Russian President Vladimir Putin has reiterated that Moscow is aware Kyiv is preparing to use a dirty bomb - a conventional explosive laced with radioactive material that is released when the bomb detonates - despite both the Ukrainian authorities and the Western powers rejecting that accusation and stating their belief that the Kremlin is using the supposed threat of such an attack as a pretext for a further escalation of the war. During a meeting with the intelligence chiefs of the Commonwealth of Independent States on Wednesday, Putin also reportedly warned the risk of wider conflict in the region and the world remained high and as such recommended increasing security around key infrastructure sites.
Echoing the Russian leader’s words, Kremlin spokesman Dmitry Peskov said that Moscow would continue “vigorously” to pursue its accusations of Ukraine’s intent to deploy a dirty bomb in the conflict - something no regular army has ever done - with the international community and the United Nations.
Against the backdrop of Russia’s claims, Putin oversaw nuclear drills on Wednesday, the first time since the invasion of Ukraine was launched in February that Moscow has carried out a rehearsal for the scenario of a nuclear conflict. The Russian leader watched the maneuvers by strategic nuclear forces - which Defense Minister Sergei Shoigu told Putin were a dry run for “delivering a massive nuclear strike by strategic offensive forces in response to an enemy nuclear strike” - from a command center. Putin put Russia’s nuclear forces on high alert in March.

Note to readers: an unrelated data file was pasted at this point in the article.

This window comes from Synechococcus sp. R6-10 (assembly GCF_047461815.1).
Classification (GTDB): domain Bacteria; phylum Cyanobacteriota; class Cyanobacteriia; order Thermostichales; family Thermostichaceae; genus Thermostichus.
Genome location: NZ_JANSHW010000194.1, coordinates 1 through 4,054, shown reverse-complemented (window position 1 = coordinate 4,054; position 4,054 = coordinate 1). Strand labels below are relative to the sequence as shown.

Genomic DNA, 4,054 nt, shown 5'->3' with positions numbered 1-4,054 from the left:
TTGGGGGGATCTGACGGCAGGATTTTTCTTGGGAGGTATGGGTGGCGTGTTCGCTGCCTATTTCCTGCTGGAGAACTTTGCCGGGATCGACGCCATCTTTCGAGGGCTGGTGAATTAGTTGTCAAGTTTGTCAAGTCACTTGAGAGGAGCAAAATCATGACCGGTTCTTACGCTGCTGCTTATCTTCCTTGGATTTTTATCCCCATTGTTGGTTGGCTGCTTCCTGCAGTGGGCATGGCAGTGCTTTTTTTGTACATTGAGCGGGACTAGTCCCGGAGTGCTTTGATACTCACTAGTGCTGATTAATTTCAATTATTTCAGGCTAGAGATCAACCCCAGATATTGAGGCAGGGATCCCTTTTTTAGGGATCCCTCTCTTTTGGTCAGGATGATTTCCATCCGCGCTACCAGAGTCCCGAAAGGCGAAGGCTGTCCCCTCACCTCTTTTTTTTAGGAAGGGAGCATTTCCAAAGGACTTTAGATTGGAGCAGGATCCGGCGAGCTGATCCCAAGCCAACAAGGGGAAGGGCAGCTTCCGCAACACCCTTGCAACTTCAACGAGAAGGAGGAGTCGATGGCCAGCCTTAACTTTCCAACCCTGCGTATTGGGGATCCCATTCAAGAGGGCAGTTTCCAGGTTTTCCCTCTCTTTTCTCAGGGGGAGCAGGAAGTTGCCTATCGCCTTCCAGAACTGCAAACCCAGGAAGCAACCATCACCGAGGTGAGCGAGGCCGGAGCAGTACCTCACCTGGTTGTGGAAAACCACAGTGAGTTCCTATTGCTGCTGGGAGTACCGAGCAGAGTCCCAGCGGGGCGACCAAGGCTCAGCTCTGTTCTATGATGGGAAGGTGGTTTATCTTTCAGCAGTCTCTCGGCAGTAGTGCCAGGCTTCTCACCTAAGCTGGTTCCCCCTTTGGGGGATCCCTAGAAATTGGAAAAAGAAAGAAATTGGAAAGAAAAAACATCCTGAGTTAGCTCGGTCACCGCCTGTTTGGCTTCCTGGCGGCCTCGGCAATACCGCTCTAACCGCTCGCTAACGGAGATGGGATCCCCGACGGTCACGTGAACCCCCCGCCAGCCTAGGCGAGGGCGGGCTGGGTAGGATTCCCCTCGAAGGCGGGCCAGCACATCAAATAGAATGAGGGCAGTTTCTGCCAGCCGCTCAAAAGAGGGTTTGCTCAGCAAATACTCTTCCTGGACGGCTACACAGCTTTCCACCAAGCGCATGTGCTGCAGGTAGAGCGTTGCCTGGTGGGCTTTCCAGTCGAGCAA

The exercises caused unease in Washington because, despite being a regular occurrence that both countries are alerted to beforehand, on this occasion the US was only informed by Russia the day before the maneuvers took place. “The tasks envisaged during the training of the strategic deterrence forces were completed in full, all missiles reached their targets,” the Kremlin said in a statement.
Among the weaponry tested by Moscow during the exercises were a Yars intercontinental ballistic missile, which was launched from the Kamchatka Peninsula in the Russian far east, and a Sineva ballistic missile fired from the Barents Sea. At least one nuclear submarine and two Tu-95 strategic bombers were deployed during the exercises.
Partial mobilization precursor to “all-out” attack on Ukraine
The Kremlin-installed authorities in the Donbas region have meanwhile stated that the partial mobilization ordered by Putin a month ago will serve as the basis for a general offensive against Ukraine in the coming months, even as Kyiv’s forces advance on the strategic city of Kherson. “The new reinforcements and reserves obtained by the partial mobilization, as well as the imposition of martial law and the military integration of the new territories, will be used to launch an all-out attack against the Ukrainian regime. That is why time is of the essence,” Rodion Miroshnik, ambassador for the Luhank People’s Republic in Moscow, told the Tass news agency.
“To this could be added the destruction of the energy system, communications and supply logistics, as a solid base for future victories over the NATO-maintained regime,” Miroshnik added.
Putin’s mobilization decree was issued on September 21 and is open-ended, giving no details of how many people have been mobilized or what the upper limit for conscription will be. The Russian Defense Ministry has stated that the goal is to add 300,000 civilians to the military’s ranks in Ukraine, but several independent media outlets, citing official sources, have suggested that the real figure Putin’s government is looking to enlist could stand at closer to one million. The Kremlin has denied these reports.